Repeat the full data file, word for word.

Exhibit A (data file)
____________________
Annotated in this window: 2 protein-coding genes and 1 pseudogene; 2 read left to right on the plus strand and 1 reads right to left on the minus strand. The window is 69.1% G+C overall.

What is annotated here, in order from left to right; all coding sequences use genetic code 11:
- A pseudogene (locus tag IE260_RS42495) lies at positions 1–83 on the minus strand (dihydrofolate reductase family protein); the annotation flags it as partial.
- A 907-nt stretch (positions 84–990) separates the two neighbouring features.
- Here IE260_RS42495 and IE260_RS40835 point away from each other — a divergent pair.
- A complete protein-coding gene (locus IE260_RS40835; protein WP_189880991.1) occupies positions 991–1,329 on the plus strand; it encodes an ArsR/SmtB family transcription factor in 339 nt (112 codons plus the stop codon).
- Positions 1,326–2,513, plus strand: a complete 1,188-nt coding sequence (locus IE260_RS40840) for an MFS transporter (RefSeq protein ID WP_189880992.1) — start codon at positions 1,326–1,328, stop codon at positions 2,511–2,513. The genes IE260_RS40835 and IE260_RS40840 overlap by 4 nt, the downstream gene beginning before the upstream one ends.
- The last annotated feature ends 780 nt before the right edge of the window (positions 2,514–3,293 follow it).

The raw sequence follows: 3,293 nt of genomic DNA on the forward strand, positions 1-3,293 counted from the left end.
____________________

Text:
Annotated in this window: 2 protein-coding genes and 1 pseudogene; 2 read left to right on the plus strand and 1 reads right to left on the minus strand. The window is 69.1% G+C overall.

What is annotated here, in order from left to right; all coding sequences use genetic code 11:
- A pseudogene (locus tag IE260_RS42495) lies at positions 1–83 on the minus strand (dihydrofolate reductase family protein); the annotation flags it as partial.
- A 907-nt stretch (positions 84–990) separates the two neighbouring features.
- Here IE260_RS42495 and IE260_RS40835 point away from each other — a divergent pair.
- A complete protein-coding gene (locus IE260_RS40835; protein WP_189880991.1) occupies positions 991–1,329 on the plus strand; it encodes an ArsR/SmtB family transcription factor in 339 nt (112 codons plus the stop codon).
- Positions 1,326–2,513, plus strand: a complete 1,188-nt coding sequence (locus IE260_RS40840) for an MFS transporter (RefSeq protein ID WP_189880992.1) — start codon at positions 1,326–1,328, stop codon at positions 2,511–2,513. The genes IE260_RS40835 and IE260_RS40840 overlap by 4 nt, the downstream gene beginning before the upstream one ends.
- The last annotated feature ends 780 nt before the right edge of the window (positions 2,514–3,293 follow it).

The raw sequence follows: 3,293 nt of genomic DNA on the forward strand, positions 1-3,293 counted from the left end.